Chronic pancreatitis (CP) is characterized by mononuclear inflammatory cell infiltration and replacement of the destroyed parenchyma by fibrous tissue. Recently, mast cells have been implicated in chronic inflammatory processes with fibrous tissue deposition. Therefore, the number and distribution of mast cells and their state of activation were evaluated in 12 normal specimens and in 46 specimens of CP with different causes (alcoholic, tropical, and idiopathic). Furthermore, the presence of stem cell factor (SCF), the main mast cell growth factor, and of its receptor, c-kit, was also assessed. In CP tissues, mast cells were localized both in the fibrotic areas and in the residual acinar parenchyma. The total number of mast cells was significantly higher in CP than in the normal pancreas (P < .0001) and correlated positively with the extent of fibrosis and the intensity of inflammation. Immunoglobulin E (IgE)-dependent mast cell activation was higher in CP than in the normal pancreas. No differences in mast cell number or IgE positivity were found among the 3 causes of CP. SCF-and c-kit immunoreactive mast cells were mostly localized in fibrous tissue and around regenerating ducts, which were also positive for c-kit but were negative for SCF. These results suggest that mast cells, activated by an IgE-dependent mechanism and/or by an SCF-c-kit autocrine loop, are a relevant component of the inflammatory infiltrate in CP, independent of the underlying cause. Their localization near degenerating acini and regenerating ducts might indicate that they play a crucial role in tissue destruction and remodeling in CP.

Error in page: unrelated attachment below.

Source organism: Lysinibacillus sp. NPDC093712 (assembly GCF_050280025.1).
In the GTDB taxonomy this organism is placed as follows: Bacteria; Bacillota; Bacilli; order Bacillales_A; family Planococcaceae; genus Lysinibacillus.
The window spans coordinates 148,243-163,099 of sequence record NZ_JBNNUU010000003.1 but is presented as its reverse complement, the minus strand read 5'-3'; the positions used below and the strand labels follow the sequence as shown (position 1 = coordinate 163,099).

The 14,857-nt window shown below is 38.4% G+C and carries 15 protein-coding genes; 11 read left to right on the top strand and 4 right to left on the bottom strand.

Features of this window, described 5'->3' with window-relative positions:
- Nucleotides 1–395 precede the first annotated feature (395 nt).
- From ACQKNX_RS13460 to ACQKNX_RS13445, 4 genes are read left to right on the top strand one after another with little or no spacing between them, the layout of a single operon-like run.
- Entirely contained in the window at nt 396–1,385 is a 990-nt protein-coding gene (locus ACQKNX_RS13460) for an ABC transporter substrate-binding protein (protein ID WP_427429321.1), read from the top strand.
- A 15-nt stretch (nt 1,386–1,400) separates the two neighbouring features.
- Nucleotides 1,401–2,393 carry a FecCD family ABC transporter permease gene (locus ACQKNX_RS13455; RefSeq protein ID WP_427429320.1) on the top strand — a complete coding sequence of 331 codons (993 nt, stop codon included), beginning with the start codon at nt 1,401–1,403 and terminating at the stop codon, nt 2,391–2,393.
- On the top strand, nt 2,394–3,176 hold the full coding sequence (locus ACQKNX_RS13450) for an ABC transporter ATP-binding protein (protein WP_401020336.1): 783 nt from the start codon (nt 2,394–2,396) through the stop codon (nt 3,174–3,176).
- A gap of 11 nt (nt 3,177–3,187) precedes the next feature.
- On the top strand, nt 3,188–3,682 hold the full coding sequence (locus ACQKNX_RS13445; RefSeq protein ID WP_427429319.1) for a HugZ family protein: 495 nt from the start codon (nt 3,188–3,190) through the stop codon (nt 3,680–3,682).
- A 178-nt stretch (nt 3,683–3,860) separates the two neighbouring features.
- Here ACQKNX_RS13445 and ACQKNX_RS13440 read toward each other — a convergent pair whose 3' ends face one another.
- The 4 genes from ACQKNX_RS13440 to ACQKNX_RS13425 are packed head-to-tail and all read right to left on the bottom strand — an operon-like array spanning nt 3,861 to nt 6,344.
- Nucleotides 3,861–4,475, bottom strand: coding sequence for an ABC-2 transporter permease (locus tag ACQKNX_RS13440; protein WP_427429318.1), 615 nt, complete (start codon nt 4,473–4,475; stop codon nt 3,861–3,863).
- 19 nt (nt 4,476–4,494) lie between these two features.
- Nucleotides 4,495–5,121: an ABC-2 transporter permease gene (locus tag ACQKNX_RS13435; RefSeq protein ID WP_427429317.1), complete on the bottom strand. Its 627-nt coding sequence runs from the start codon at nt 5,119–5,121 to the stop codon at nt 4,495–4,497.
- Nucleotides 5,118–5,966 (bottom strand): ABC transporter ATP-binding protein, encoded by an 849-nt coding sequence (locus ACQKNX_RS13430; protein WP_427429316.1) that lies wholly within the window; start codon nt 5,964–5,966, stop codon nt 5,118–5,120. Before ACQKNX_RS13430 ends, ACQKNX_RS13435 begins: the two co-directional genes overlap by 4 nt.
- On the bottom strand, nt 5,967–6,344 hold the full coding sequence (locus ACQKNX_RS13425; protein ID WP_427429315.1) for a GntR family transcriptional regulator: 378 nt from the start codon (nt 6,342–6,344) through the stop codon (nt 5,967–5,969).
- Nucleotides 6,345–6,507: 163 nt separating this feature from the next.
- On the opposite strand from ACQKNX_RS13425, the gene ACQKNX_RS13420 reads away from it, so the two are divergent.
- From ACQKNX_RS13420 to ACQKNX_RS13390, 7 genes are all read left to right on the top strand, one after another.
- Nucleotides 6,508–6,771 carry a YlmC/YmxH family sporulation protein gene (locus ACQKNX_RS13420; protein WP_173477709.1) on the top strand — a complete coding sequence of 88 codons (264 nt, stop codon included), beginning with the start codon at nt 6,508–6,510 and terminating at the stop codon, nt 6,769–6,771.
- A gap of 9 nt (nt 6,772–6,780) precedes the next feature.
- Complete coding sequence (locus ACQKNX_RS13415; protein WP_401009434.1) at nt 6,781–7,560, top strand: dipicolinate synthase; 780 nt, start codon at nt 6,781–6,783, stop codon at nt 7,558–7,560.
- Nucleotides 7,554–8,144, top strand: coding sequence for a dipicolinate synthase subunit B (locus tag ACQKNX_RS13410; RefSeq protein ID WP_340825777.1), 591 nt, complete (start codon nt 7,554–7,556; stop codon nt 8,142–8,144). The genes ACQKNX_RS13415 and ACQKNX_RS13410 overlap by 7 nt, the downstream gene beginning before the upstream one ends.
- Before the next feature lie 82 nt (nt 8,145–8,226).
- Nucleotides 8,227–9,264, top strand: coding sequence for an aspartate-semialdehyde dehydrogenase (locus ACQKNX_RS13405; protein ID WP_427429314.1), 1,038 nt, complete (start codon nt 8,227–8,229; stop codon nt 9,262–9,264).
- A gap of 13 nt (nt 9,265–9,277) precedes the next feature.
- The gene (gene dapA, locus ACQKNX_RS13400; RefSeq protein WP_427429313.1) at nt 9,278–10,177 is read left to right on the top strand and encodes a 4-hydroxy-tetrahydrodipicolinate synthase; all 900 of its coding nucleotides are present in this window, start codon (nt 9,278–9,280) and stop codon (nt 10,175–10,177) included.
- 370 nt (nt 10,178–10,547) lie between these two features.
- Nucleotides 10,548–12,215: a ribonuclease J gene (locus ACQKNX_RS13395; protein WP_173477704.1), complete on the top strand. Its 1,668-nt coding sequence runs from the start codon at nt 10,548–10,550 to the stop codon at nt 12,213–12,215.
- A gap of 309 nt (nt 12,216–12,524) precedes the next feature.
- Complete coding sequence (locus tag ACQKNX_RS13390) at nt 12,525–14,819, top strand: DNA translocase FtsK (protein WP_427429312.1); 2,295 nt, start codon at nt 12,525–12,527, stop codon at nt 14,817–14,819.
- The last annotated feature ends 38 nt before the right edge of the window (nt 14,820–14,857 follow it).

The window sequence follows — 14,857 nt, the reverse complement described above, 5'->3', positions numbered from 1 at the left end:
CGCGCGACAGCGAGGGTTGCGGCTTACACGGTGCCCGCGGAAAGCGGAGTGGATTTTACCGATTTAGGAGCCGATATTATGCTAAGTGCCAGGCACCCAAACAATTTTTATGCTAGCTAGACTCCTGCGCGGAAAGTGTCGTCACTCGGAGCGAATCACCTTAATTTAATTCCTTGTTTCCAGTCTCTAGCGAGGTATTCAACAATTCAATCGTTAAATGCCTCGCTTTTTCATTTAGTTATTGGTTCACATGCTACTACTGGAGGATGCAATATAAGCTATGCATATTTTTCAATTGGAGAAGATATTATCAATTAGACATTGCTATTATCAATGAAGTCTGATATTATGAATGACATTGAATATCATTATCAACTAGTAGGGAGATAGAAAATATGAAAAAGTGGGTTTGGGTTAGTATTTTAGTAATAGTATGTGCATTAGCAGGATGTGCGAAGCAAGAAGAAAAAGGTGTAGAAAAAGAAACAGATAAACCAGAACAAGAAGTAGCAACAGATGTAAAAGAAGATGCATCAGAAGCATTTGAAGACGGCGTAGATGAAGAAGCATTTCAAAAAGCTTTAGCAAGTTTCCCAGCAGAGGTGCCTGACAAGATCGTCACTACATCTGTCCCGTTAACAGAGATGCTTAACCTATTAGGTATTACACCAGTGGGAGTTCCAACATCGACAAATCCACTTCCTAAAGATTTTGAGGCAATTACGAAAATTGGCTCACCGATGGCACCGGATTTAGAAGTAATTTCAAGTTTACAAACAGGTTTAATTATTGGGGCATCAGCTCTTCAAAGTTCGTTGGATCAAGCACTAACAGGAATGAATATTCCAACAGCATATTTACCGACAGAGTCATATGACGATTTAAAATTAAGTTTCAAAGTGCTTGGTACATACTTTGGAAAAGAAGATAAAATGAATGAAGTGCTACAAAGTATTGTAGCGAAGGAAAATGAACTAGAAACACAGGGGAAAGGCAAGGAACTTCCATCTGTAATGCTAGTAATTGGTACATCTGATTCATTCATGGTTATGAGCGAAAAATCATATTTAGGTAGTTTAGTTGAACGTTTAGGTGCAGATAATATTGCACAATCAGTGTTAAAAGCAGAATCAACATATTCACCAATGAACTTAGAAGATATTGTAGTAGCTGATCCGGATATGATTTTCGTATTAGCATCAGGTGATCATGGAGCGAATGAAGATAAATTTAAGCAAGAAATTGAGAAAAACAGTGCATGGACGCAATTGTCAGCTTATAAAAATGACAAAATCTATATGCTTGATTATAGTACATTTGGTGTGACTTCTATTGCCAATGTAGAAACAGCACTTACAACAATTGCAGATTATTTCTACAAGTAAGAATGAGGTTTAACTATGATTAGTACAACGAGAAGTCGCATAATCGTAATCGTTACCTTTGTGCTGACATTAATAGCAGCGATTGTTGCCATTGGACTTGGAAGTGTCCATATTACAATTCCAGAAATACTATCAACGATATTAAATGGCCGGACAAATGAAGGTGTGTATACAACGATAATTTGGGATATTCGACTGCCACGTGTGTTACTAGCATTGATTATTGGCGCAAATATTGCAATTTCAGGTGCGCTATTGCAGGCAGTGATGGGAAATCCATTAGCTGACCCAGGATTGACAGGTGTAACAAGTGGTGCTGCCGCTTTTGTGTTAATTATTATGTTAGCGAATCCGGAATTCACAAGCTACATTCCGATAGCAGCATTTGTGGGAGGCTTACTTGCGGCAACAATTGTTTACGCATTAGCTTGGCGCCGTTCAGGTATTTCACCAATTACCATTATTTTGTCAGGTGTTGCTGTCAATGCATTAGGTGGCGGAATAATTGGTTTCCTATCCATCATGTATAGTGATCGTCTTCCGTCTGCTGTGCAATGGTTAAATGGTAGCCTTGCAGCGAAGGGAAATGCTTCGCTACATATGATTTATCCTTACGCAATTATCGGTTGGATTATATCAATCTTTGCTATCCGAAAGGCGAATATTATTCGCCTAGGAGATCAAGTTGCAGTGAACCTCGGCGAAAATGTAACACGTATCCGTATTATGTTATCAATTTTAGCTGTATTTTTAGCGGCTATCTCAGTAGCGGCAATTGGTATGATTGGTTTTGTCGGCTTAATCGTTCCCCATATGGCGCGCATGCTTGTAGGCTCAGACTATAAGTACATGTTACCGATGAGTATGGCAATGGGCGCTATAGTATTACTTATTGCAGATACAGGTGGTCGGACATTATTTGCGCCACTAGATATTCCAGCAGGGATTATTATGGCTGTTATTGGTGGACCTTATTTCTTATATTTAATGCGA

Copyright 2001 by W.B. Saunders Company